As printed in the Wall Street Journal - By Heidi Mitchell, Nov. 19, 2013
Pet Allergies No Deterrent for Determined Owners
Many endure wheezing, hives and more for the sake of puppy love
When Jennifer Richter learned that her 2-year-old daughter was allergic to Jack, the family cat, there was only one option. Her daughter got a prescription for daily doses of eye drops and the allergy medicine Zyrtec.
Pets for Allergic People
“No way I was getting rid of that cat,” says Ms. Richter, of Colorado Springs, Colo.
When a fish is just not enough…an industry of breeders, veterinarians and pet stores has cropped up to help allergic people bent on becoming one of the two-thirds of American households that include a cat or dog.
Organizations like the American Kennel Club prominently identify breeds such as poodle, bichon frise and schnauzer that are easier than others for people with allergies to tolerate. Some breeders mail, often for a fee, fur samples to test for possible reactions. Breeders advise owners on how to set up separate “transition” rooms for a new pet and to name godparents to take over if a pet proves too allergy-inducing.
The American Kennel Club gets calls every day from people who want to buy a dog, even though they have an allergy, a spokeswoman says. Such requests spike, breeders say, when low-allergen pets are in the news—as they were this August when the first family adopted its second Portuguese water dog, a breed that doesn’t aggravate Malia Obama’s allergies.
Ms. Richter was highly allergic, but says she had her heart set on a cuddly, playful pet. After doing some research, she and her husband brought home Jack, a wavy-haired feline breed called Devon rex, which she did fine with—no allergy pills necessary.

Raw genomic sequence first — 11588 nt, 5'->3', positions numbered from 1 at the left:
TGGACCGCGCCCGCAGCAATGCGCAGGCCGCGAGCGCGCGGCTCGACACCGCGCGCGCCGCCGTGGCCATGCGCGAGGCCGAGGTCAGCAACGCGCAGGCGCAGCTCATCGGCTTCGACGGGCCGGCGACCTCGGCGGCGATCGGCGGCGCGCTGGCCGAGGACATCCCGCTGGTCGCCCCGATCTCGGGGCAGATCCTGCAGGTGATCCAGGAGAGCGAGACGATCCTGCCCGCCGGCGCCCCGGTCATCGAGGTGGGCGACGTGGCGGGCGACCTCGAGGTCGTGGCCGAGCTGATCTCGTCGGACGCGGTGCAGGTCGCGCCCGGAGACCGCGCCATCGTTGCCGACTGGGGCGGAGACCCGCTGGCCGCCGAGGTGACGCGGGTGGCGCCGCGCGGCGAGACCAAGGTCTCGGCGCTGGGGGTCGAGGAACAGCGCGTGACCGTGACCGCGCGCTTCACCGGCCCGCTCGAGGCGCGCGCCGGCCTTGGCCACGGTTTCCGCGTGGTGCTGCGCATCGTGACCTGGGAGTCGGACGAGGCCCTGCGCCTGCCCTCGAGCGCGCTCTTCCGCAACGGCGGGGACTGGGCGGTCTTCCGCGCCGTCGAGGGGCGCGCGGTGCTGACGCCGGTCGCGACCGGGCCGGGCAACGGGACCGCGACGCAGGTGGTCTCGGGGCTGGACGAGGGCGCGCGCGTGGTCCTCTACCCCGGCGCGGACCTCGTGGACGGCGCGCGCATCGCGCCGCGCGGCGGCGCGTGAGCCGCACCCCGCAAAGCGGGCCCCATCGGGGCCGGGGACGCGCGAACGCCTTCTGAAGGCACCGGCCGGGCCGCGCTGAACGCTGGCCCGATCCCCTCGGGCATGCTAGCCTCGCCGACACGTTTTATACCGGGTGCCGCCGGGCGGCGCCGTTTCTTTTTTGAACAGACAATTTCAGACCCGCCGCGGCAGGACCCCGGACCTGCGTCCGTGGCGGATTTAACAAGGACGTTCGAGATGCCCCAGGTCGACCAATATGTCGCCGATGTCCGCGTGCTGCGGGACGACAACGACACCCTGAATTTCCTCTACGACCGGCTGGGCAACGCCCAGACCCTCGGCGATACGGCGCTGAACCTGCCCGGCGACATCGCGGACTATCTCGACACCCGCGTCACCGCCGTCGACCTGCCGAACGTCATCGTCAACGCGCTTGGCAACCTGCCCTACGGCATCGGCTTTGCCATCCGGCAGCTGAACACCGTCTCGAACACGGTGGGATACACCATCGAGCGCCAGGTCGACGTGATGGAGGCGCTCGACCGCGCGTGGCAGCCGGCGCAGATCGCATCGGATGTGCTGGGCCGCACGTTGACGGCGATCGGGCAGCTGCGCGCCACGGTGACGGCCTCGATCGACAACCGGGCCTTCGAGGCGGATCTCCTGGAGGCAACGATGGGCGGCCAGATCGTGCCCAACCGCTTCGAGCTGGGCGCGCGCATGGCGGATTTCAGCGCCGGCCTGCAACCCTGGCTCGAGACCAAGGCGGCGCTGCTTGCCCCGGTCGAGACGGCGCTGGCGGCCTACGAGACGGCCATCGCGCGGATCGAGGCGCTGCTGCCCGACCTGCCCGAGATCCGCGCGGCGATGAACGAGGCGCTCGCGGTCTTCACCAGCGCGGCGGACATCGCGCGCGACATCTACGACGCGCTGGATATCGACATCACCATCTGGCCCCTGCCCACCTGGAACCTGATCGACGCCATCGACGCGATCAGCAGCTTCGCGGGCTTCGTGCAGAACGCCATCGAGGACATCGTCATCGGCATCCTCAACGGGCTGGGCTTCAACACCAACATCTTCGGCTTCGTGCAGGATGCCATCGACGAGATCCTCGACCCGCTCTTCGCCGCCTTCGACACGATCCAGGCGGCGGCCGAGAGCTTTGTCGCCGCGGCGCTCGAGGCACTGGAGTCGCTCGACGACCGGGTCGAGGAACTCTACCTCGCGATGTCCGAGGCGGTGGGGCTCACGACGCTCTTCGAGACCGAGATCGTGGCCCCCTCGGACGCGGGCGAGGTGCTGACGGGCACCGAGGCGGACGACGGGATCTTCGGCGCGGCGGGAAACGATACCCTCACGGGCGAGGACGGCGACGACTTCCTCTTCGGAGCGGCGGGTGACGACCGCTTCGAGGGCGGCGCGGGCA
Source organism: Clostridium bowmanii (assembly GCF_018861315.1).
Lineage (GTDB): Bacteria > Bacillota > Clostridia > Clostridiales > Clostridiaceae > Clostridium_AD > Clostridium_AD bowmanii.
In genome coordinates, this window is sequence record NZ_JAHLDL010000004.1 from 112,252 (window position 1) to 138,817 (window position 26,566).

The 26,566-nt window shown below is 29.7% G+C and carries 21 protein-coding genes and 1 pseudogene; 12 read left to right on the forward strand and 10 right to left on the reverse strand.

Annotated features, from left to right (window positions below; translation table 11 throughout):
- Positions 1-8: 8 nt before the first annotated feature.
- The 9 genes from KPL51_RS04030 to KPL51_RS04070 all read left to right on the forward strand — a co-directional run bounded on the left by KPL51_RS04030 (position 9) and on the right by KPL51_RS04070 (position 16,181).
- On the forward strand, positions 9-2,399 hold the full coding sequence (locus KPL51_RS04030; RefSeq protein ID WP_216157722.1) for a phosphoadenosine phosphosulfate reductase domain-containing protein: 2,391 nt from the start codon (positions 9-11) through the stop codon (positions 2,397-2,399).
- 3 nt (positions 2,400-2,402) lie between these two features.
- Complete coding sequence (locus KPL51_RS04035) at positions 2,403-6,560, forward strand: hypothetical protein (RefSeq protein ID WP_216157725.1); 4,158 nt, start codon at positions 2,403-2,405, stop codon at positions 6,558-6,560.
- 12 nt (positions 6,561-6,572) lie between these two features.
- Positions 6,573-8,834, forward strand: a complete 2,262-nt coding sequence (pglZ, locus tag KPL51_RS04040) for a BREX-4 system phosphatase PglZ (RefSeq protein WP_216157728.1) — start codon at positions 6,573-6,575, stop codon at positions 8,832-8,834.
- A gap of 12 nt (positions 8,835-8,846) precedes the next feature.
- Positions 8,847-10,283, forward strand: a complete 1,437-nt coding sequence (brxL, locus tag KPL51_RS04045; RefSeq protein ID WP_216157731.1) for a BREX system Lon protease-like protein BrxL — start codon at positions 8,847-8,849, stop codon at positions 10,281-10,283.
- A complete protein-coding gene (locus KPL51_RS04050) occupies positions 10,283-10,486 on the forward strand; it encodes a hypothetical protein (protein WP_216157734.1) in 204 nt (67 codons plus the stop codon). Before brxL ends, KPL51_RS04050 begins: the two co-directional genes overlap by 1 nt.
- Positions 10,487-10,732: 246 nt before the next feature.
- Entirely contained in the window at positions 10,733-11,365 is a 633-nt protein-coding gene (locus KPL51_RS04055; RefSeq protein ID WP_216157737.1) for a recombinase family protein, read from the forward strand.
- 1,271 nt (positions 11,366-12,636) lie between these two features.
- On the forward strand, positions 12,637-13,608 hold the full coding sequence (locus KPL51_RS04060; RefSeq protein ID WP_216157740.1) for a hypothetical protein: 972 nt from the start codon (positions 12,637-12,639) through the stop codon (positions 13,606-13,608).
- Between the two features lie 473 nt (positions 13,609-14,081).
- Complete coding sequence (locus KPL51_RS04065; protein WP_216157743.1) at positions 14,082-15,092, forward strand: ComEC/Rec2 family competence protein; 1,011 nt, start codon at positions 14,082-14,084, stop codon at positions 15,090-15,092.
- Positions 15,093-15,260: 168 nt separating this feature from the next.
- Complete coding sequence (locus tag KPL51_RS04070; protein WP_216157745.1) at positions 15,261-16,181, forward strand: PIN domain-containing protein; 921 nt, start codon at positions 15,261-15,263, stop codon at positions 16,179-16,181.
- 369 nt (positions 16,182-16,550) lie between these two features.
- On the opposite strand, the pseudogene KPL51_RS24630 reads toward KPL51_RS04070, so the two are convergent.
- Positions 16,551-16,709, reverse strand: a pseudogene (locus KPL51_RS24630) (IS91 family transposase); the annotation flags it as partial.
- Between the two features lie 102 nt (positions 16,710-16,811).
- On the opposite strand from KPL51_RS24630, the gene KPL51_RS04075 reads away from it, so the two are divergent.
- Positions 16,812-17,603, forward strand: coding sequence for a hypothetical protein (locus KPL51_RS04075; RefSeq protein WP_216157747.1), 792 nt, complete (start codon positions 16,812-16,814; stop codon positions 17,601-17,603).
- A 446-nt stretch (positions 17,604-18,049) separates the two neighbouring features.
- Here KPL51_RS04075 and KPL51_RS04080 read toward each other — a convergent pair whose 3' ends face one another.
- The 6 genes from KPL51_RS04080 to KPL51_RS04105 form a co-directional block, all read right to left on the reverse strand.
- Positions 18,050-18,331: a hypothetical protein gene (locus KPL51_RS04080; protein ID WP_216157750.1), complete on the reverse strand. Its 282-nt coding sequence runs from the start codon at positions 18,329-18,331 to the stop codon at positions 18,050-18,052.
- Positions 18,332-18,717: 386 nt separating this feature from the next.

A few years later, though, Ms. Richter says, the couple learned that their second child was allergic to a raft of things, including cats. The daily prescription eye drops and Zyrtec they gave to Cameron, now 8, helped alleviate the red eyes, runny nose and rashes she would get from Rocket and Jetson, which the family adopted in 2011 after Jack died.
“Cameron plays with the cats and kisses them,” says Ms. Richter. “We couldn’t imagine not having our Devons.”
One-quarter of Americans are sensitive to cats, and 10% react adversely to dogs, says the American College of Allergy, Asthma & Immunology. Allergists say that most animals emit seven to eight specific allergens found not just in their fur, but in saliva, dander and urine.
Allergic reactions to pets range from wheezing and sneezing, stuffy noses and itchy eyes to rashes and swelling. More serious cases can trigger breathing difficulties and full-on asthma attacks that require a trip to an emergency room.
Allergy shots, or immunotherapy, have been shown to eradicate pet allergies entirely in as much as 80% of patients who take the full course, says allergist and immunologist James Sublett, president-elect of the American College of Allergy, Asthma & Immunology. They are typically taken weekly at first, then monthly over the course of three or so years.
Some people may seem to acclimate to pets. After prolonged exposure, allergy sufferers may build up a tolerance akin to those who acclimate to chronic pain, doctors say.
But even built-up tolerance can subside with prolonged distance. “There are stories of children going away to college and having bad reactions to their pets when they come home,” says Dr. Sublett, who practices in Louisville, Ky.